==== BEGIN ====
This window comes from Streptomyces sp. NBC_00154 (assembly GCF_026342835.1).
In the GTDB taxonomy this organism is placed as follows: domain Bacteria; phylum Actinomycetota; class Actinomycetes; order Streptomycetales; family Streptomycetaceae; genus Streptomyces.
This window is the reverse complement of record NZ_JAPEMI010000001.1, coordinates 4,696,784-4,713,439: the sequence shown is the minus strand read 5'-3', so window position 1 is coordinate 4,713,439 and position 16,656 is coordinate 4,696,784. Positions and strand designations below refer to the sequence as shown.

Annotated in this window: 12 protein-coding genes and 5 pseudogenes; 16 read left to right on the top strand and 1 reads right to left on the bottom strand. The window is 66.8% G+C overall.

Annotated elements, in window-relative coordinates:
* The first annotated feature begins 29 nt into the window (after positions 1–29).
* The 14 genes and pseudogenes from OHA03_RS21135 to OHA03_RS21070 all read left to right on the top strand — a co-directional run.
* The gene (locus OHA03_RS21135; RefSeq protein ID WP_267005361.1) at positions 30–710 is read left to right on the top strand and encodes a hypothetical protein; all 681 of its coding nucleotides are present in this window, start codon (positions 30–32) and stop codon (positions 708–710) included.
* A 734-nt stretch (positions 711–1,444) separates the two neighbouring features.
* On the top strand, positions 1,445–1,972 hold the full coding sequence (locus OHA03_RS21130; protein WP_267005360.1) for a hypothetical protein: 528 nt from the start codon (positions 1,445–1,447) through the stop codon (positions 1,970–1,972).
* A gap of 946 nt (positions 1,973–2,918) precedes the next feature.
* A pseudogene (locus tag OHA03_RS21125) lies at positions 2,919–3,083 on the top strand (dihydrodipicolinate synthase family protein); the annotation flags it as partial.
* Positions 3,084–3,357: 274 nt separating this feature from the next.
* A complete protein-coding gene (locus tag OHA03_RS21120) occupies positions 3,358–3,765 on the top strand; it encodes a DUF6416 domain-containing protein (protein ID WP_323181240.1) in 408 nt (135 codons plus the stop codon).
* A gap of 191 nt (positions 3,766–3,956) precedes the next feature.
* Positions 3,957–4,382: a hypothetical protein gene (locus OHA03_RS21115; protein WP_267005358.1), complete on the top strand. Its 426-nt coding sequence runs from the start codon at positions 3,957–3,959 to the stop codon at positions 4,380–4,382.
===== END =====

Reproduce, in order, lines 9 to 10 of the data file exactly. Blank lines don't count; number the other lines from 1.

* A 734-nt stretch (positions 711–1,444) separates the two neighbouring features.
* On the top strand, positions 1,445–1,972 hold the full coding sequence (locus OHA03_RS21130; protein WP_267005360.1) for a hypothetical protein: 528 nt from the start codon (positions 1,445–1,447) through the stop codon (positions 1,970–1,972).